In contrast, I know I will be the most-hated parent on the block when my child realizes that Oreos exist. But, to me, if I were to allow my child to indulge in sugar, I might as well put vodka in their bottle, and a joint in their hand. Sugar is a drug. It works the same on the brain. And I’m sure little Johnny will sneak away to Billy’s house to eat ice cream on the weekends. But I refuse to allow my children to become addicted to sugar and food in the same way that I was. And they sure as heck won’t be sad, sick, or worse for the pie that I put on their plate. 

 

 

New Neurons in Your Narco Brain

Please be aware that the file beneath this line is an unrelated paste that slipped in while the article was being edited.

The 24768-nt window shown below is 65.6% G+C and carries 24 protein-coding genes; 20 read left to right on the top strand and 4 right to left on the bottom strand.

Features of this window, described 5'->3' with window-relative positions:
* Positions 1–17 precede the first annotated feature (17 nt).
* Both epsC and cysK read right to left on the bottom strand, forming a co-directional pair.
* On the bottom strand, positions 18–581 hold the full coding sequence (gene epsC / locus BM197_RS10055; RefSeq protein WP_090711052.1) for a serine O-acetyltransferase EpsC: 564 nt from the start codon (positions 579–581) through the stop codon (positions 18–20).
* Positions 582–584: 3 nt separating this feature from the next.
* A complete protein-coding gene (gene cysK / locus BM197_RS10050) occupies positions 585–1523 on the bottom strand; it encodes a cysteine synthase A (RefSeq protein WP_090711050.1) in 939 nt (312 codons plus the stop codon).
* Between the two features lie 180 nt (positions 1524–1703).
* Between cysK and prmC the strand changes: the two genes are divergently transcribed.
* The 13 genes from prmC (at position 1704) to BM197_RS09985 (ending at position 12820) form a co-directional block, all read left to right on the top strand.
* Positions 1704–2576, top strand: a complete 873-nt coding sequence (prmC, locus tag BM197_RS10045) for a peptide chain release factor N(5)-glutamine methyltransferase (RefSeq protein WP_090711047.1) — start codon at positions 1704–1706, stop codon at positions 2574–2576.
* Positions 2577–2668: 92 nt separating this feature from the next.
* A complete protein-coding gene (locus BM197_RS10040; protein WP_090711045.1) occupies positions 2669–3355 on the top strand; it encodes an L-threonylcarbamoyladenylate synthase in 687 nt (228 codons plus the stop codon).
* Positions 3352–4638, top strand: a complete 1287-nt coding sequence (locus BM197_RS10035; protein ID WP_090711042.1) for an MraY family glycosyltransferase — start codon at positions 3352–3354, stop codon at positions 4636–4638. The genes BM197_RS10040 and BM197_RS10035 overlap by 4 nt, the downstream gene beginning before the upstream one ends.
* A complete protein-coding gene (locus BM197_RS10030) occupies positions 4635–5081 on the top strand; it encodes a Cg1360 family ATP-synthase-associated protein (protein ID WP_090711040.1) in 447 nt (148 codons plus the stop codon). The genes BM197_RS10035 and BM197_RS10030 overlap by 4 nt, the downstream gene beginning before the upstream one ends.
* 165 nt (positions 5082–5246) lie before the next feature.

When I first was diagnosed with narcolepsy, I was devastated. I had put together the story that was being told about my brain: probably autoimmune, neurodegenerative, and sorry but you will be this way for the rest of your life.  The assumption that there is a neurodegenerative loss of hypocretin/orexin-secreting cells of the hypothalamus in narcoleptic brains is probably not totally inaccurate.  Throughout the course of my research, however, I became convinced that an underlying food intolerance could mediate the autoimmune process;  if I cut out the food I was intolerant to, I could turn off that process and cool my brain down. And it worked. A month after going gluten free, my symptoms of narcolepsy disappeared.